As one walks through the low, flat forests of Illinois, Indiana, and Ohio, there’s one tree that repeats itself over and over again, omnipresent in the muddy woods near the region’s many slow, languid rivers. It’s not a tree that’s ever achieved great fame: it grows singly, intermixed with other trees, and never in pure stands; it has no spectacular spring flowers or glorious autumn color; its fruits are edible, but are notably difficult to harvest and process; it gives very mixed blessings when planted as a street tree; it can be something of a weed in cities and gardens; and its wood is utilitarian rather than beautiful. Even the French voyageurs who explored, canoed, traded, and lived all throughout the range of this tree gave it no distinctive name, but referred to it in their writings as le bois inconnu – “the unknown tree”. But this tree, the American hackberry, is more important in the midwestern forest than many trees with loftier reputations, and deserves to be better known. Not only is it a wildly successful native tree that one will be sure to have many encounters with, but it’s a friend and benefactor to all varieties of wildlife, and is not without its uses to humans as well. Common – in every sense of the word – kind, gregarious, and fruitful, it is a cheery peasant tree, and the world would be as poor without such trees as it would without more noble species.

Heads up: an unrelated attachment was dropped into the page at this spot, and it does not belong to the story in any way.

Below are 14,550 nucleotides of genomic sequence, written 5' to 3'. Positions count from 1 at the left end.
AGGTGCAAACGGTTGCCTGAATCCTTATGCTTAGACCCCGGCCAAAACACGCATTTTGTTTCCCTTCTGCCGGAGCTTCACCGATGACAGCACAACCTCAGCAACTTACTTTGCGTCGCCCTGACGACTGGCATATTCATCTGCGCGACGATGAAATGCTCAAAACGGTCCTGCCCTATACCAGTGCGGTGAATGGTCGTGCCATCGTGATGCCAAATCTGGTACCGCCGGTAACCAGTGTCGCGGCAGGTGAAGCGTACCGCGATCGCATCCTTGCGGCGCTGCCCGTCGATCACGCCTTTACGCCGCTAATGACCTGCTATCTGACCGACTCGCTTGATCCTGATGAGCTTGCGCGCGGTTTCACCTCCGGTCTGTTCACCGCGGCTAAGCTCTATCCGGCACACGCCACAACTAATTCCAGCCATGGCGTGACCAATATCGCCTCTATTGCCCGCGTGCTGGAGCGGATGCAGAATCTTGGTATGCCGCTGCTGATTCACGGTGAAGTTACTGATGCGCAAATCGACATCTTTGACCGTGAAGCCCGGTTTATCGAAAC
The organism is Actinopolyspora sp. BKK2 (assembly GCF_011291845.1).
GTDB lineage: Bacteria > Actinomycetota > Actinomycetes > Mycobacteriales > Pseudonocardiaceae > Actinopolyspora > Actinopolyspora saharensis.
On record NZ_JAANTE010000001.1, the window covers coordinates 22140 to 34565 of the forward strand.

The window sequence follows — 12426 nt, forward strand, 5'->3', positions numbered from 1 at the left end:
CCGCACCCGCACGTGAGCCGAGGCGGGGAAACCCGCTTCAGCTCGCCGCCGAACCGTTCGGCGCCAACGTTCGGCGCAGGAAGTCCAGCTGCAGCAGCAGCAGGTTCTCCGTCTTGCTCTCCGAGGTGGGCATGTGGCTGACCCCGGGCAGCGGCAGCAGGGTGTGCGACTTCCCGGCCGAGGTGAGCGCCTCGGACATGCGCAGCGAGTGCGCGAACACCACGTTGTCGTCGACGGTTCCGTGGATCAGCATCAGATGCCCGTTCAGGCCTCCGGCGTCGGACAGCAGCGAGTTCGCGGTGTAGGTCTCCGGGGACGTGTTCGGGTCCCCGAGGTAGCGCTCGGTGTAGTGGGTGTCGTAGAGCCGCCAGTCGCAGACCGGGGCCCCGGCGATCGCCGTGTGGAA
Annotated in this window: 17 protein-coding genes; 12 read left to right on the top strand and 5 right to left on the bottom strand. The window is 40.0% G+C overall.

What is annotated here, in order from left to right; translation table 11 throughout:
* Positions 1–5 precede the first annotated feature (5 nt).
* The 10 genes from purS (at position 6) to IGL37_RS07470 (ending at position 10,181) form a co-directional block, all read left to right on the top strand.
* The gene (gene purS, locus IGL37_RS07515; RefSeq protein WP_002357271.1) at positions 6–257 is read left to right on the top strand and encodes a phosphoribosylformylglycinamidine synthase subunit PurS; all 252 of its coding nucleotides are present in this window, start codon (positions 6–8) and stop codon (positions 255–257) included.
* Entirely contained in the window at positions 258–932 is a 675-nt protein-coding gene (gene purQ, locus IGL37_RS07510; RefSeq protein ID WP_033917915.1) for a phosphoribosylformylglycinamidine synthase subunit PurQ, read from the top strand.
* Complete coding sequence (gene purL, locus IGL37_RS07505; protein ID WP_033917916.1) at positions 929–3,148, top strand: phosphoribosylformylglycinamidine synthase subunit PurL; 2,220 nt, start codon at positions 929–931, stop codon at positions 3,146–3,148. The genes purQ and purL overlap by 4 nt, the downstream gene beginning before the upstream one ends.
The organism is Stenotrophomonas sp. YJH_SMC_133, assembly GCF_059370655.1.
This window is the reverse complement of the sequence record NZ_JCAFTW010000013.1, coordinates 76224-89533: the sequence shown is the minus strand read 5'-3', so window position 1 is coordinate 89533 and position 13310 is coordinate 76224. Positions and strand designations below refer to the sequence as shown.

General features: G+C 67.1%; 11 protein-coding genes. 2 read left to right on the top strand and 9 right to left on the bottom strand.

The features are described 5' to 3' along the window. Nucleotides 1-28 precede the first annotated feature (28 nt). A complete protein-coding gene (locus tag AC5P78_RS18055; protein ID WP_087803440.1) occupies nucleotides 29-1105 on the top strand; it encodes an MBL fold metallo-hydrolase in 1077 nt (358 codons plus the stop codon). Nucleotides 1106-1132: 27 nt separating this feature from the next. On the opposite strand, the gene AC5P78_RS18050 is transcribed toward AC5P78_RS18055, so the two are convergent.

American hackberry, Celtis occidentalisContinue reading “Tree of the Week for April 11th-18th, 2021: Celtis occidentalis”